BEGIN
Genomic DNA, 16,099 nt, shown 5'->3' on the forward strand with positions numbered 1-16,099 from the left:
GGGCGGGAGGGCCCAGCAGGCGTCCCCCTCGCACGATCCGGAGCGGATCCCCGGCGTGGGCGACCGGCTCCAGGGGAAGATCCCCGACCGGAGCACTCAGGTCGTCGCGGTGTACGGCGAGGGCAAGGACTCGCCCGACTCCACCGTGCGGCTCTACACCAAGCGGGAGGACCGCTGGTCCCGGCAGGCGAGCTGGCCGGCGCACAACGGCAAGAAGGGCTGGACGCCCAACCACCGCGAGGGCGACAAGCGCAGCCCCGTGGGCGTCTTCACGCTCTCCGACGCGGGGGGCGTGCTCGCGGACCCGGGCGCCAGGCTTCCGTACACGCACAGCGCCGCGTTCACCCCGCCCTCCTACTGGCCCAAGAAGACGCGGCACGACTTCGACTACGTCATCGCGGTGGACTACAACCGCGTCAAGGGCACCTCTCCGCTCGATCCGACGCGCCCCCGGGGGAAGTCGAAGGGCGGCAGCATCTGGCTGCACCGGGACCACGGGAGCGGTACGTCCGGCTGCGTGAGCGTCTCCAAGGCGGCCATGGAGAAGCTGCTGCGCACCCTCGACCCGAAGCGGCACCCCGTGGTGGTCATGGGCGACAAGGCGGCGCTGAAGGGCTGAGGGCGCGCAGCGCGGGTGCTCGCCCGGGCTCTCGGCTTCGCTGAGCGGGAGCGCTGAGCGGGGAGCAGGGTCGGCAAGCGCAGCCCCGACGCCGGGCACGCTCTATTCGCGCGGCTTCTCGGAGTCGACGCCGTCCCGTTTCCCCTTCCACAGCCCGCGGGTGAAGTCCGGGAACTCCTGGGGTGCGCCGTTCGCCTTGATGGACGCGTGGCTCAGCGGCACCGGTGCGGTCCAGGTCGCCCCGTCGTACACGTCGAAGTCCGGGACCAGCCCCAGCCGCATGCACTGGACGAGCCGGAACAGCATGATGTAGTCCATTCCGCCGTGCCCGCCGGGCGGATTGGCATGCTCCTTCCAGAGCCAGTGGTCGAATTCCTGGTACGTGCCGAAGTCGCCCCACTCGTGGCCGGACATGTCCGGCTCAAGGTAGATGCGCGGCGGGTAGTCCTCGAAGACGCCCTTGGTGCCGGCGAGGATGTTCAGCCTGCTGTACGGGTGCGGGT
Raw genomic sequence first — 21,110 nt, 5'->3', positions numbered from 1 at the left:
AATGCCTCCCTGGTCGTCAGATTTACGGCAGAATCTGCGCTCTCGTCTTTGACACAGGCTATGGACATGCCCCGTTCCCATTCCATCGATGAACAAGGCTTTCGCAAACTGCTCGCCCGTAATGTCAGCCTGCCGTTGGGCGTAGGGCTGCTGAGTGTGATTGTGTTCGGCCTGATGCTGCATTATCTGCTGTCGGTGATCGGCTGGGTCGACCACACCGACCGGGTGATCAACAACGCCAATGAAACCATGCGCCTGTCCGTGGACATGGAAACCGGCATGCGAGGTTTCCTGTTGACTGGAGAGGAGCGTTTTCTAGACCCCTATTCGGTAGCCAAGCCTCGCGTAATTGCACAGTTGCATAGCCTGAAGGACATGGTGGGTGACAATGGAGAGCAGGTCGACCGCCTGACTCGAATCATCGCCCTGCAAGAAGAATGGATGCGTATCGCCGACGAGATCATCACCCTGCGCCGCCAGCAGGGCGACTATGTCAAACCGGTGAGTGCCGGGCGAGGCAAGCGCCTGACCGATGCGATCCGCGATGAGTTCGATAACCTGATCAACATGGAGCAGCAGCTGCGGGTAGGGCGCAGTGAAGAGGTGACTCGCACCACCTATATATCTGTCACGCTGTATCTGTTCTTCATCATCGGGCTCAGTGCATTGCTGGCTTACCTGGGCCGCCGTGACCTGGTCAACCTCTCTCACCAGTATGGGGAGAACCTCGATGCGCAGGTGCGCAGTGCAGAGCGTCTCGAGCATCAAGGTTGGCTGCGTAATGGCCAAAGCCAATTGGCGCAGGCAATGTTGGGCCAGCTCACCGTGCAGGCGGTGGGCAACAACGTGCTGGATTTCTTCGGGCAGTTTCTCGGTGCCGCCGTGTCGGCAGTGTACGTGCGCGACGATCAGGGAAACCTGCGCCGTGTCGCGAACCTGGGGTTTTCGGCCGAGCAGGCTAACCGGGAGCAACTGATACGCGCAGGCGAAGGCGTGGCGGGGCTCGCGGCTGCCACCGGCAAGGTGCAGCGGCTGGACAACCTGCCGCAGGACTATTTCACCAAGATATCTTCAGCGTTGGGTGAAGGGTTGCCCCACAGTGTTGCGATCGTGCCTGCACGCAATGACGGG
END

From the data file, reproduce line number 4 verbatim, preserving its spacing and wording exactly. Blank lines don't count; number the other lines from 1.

AATGCCTCCCTGGTCGTCAGATTTACGGCAGAATCTGCGCTCTCGTCTTTGACACAGGCTATGGACATGCCCCGTTCCCATTCCATCGATGAACAAGGCTTTCGCAAACTGCTCGCCCGTAATGTCAGCCTGCCGTTGGGCGTAGGGCTGCTGAGTGTGATTGTGTTCGGCCTGATGCTGCATTATCTGCTGTCGGTGATCGGCTGGGTCGACCACACCGACCGGGTGATCAACAACGCCAATGAAACCATGCGCCTGTCCGTGGACATGGAAACCGGCATGCGAGGTTTCCTGTTGACTGGAGAGGAGCGTTTTCTAGACCCCTATTCGGTAGCCAAGCCTCGCGTAATTGCACAGTTGCATAGCCTGAAGGACATGGTGGGTGACAATGGAGAGCAGGTCGACCGCCTGACTCGAATCATCGCCCTGCAAGAAGAATGGATGCGTATCGCCGACGAGATCATCACCCTGCGCCGCCAGCAGGGCGACTATGTCAAACCGGTGAGTGCCGGGCGAGGCAAGCGCCTGACCGATGCGATCCGCGATGAGTTCGATAACCTGATCAACATGGAGCAGCAGCTGCGGGTAGGGCGCAGTGAAGAGGTGACTCGCACCACCTATATATCTGTCACGCTGTATCTGTTCTTCATCATCGGGCTCAGTGCATTGCTGGCTTACCTGGGCCGCCGTGACCTGGTCAACCTCTCTCACCAGTATGGGGAGAACCTCGATGCGCAGGTGCGCAGTGCAGAGCGTCTCGAGCATCAAGGTTGGCTGCGTAATGGCCAAAGCCAATTGGCGCAGGCAATGTTGGGCCAGCTCACCGTGCAGGCGGTGGGCAACAACGTGCTGGATTTCTTCGGGCAGTTTCTCGGTGCCGCCGTGTCGGCAGTGTACGTGCGCGACGATCAGGGAAACCTGCGCCGTGTCGCGAACCTGGGGTTTTCGGCCGAGCAGGCTAACCGGGAGCAACTGATACGCGCAGGCGAAGGCGTGGCGGGGCTCGCGGCTGCCACCGGCAAGGTGCAGCGGCTGGACAACCTGCCGCAGGACTATTTCACCAAGATATCTTCAGCGTTGGGTGAAGGGTTGCCCCACAGTGTTGCGATCGTGCCTGCACGCAATGACGGG